By: Pat Bryson
By: Pat Bryson

Taking the Christmas decorations down is never as enjoyable or exciting as putting them up, and I usually dread that job. For one thing, the items usually expand (like I do) and don’t quite fit back into the places from which they came!

Taking the Christmas decorations down is never as enjoyable or exciting as putting them up, and I usually dread that job.  For one thing, the items usually expand (like I do) and don’t quite fit back into the places from which they came!  Another thing is that I don’t always remember how I had it before the holidays, so I feel like I’m putting together a puzzle that I haven’t seen before. That happens probably because I really like to put the Christmas things out, and in my excitement to change everything to red and green, when I pick up the every day items, I’m very likely to put them under the bed or up in a closet or down in the basement, never to be thought of again. 

I told my daughter-in-law last week that there might be a day in March when I felt there would be time to put Christmas away, so when the gift of time was given via a school snow day, I knew what I must do.   

I’m usually very ready to get things back in order, but this holiday season has been such a perfect one that I feel a little nostalgic about putting things away, and I’m catching myself thinking, “I’ll leave a little touch of Christmas up for a while.”  Just the fireplace, I think, because the live wreath is still pretty, the poinsettias are healthy, the nativity set is always current, and I love to see my children’s stockings hanging in place.  Could it really be that two of those stockings are already 40 years old and the other almost is? 

This holiday season all of my children and grandchildren were healthy and were here and enjoyed each other immensely.  Our oldest grandson, Jeffrey, who has spent the last two Christmases in rehab, not only was here, but he is a brand new person and brought his wonderful fiancée with him.  Our youngest grandson, Bo’s adoption was finalized after 20 months of waiting, we celebrated our 50th wedding anniversary, we got to see our long-ago Saturday Night Group friends, and Sunshine School moved into the most beautiful and well-equipped pre-school building in the world.  We are so blessed. 

No one can take away those wonderful memories; taking decorations down will not diminish the warmth in my heart, but I just want to leave a little touch of this Christmas for as long as I can. 

The things that I wish everyone would leave is the beautiful candles in the windows.  I love to see inviting windows in a home.  Open blinds and a light or lamp shining through blinds brings such a warm and pleasant feeling to me.  I am a “house-watcher”, and I always have been.  I love interesting architecture, nice landscaping, and good symmetry, but most of all I love to see a house enjoyed by its family, one that shows personal touches that speak love.  On the other hand, some houses scream unhappiness and unconcern and seem cold and forbidding.  I love to see homes with open blinds and a lighted lamp in the window------it’s like soul food to me-----welcoming and warm.  On the contrary, the most beautiful homes without openness and light cause my mood to plummet.  The open blinds are the house’s smile. A smiling house makes me happy.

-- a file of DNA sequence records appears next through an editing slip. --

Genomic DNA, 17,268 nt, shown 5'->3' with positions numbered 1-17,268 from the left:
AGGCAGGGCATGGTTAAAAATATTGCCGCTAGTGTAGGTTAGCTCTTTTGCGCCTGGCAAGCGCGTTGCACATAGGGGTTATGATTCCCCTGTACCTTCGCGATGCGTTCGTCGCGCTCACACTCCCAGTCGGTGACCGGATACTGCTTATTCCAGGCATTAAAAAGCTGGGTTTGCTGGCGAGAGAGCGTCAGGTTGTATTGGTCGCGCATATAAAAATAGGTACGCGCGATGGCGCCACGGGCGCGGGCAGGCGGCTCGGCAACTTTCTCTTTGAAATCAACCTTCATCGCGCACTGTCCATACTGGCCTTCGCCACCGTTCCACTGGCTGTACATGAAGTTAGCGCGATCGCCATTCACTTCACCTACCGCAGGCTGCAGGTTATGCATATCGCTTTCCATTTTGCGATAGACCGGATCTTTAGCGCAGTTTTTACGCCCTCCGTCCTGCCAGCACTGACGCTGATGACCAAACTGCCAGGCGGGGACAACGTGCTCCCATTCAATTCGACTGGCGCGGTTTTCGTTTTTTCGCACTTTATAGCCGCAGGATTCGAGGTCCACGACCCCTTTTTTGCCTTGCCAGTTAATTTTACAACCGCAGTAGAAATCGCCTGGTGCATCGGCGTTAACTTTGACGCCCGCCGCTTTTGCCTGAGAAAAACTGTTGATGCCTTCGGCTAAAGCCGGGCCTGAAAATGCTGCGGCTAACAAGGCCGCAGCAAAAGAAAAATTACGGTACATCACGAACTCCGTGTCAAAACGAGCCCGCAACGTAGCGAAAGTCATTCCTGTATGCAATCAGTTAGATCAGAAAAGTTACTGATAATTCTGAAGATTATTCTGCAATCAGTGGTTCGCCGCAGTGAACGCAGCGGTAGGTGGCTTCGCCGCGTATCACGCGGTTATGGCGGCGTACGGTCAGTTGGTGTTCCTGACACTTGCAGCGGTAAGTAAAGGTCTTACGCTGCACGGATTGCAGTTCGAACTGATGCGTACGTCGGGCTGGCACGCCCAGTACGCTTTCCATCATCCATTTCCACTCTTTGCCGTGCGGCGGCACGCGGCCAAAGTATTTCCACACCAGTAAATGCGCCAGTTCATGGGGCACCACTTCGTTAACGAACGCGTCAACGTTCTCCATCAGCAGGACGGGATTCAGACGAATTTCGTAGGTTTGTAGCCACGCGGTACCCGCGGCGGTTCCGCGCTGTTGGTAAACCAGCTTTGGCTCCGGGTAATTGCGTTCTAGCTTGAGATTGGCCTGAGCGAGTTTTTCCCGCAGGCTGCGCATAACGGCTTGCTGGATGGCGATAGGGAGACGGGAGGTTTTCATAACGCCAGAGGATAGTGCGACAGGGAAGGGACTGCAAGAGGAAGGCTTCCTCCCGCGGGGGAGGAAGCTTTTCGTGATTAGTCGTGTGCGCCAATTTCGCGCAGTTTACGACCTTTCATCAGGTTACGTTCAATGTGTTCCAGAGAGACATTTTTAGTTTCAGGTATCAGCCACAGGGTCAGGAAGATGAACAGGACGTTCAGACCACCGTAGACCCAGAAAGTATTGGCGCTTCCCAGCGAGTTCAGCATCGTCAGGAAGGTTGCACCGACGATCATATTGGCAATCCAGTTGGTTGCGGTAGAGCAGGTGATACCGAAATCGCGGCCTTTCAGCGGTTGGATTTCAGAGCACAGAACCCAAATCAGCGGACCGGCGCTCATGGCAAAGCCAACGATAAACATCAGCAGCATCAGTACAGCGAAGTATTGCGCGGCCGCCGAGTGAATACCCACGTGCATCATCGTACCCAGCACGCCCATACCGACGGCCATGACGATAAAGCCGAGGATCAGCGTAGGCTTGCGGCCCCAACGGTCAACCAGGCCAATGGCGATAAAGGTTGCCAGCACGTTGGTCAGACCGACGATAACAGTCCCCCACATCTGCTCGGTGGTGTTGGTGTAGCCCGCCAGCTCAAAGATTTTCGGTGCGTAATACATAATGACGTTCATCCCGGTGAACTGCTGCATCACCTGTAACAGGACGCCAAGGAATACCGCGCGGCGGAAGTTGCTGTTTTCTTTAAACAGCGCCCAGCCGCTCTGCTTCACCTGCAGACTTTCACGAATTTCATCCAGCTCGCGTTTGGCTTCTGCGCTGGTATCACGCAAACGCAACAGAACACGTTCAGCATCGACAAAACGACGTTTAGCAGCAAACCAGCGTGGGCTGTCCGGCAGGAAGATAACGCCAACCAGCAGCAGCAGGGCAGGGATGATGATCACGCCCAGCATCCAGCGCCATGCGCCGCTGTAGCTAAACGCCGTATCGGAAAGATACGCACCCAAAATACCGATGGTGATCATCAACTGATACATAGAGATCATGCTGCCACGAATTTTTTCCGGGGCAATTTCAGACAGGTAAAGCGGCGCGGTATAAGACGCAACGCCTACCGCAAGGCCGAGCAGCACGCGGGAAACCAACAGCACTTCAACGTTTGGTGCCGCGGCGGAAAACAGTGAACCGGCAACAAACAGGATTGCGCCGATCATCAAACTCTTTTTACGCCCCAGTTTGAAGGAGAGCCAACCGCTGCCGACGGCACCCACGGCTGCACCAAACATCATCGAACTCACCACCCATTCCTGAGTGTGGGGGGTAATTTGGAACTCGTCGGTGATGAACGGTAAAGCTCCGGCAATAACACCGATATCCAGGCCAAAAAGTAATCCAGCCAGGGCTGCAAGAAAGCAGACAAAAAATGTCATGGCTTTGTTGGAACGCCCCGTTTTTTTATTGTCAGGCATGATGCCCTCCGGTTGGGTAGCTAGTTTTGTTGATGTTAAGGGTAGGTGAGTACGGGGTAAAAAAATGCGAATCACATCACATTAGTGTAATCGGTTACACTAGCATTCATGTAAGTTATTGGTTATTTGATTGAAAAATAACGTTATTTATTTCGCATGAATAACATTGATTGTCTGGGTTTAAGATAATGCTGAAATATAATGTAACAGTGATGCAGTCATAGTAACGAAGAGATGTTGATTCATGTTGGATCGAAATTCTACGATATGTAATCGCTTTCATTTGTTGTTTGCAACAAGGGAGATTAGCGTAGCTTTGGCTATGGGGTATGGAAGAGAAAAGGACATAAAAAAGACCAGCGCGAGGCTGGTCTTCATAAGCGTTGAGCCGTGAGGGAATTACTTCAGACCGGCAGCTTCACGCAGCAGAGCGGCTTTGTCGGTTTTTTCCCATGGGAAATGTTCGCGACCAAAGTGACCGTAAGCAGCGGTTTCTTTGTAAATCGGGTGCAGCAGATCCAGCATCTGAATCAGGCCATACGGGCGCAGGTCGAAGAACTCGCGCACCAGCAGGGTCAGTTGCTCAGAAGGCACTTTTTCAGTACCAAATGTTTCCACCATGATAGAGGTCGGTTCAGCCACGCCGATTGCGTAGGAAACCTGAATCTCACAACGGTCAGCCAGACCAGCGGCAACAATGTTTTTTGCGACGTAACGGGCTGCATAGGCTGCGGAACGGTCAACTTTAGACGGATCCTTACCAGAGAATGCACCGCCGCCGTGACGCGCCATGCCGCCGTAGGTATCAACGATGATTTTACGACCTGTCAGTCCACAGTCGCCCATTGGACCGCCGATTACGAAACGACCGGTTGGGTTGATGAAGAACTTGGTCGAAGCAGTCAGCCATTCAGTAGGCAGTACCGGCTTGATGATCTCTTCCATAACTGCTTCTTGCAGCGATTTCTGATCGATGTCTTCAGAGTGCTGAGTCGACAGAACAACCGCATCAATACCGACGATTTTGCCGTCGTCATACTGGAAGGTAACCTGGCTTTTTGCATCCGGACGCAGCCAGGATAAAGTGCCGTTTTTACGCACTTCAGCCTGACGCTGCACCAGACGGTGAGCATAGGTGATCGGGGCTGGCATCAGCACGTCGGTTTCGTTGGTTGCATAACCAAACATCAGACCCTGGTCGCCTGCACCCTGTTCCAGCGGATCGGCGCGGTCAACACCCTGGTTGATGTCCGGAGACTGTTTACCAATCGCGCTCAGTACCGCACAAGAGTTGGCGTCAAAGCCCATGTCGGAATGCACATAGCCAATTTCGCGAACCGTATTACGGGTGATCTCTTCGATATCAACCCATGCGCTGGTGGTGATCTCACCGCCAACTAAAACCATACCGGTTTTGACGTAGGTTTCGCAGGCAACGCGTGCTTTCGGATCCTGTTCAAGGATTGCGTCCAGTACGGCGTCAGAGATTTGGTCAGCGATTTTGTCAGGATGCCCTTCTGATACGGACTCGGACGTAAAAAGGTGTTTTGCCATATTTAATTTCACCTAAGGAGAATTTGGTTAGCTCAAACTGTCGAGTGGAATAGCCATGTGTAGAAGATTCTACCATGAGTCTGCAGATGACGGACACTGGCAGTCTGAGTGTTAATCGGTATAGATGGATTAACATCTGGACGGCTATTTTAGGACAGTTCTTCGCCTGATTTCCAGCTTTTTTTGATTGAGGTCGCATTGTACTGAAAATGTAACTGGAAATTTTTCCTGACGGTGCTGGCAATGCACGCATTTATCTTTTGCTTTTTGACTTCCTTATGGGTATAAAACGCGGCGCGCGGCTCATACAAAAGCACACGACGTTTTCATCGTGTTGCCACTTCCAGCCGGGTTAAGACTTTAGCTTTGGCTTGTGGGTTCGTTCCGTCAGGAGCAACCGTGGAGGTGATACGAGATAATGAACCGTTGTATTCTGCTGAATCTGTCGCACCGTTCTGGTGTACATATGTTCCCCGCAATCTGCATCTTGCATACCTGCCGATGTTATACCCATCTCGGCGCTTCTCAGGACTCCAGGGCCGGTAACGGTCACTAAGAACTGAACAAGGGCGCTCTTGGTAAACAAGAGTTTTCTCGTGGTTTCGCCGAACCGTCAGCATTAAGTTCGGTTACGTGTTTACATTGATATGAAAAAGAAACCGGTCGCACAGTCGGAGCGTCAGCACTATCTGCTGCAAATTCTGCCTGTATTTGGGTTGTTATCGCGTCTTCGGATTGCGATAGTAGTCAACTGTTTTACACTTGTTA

I know from experience that there are seasons of sadness in a person’s life, just as there are seasons of celebration.  Both are part of life; both teach us lessons; the sad seasons often teach us to cherish the happy times. We must never let the “what-ifs” drown out the beauty and reality of the present moment. Some people seem to live by the credo that I mustn’t point out the happy moments, or they’ll go away.  Thanking God for blessings should be as much a part of life as breathing. Capture the happy moment wherever you find it and celebrate it. Christmas before last, Jerry and Emily’s family and I spent Christmas Day at Cleveland, Ohio’s Teen Challenge ; dinner was brought in by some local people, including a Christian motorcycle gang that wanted to bring cheer (and Pepsi, which wasn’t usually allowed) to those of us trying to celebrate Christmas in this unusual environment. The center is located only a few hundred yards from the shore of Lake Erie, and that day was dark, windy and unbelievably cold.  The large room, reserved for the Christmas party was warm, well lighted and filled with grateful families. Laughter and praise filled the air, and there were hugs, tears and expressions of love throughout the room. The food was cooked by three guys who never dreamed they would be in a kitchen cooking, especially on Christmas Day. The food was not fancy, but it was good and helped to provide a setting for a lot of grateful family members who had not seen loved ones for several months. 

That is a day I am thankful for because the dedication of those at Teen Challenge have played a large part of  helping to create the deep happiness we have today. Christmas at home surrounded by family who love each other and appreciate the true meaning of Christmas is worth shouting about and celebrating.  If I get much happier, I might just open the windows as well as the blinds!  I hope that we can all carry with us into our world a little touch of Christmas all year long. (You can reach Pat Bryson at patriciawbryson@gmail.com.)

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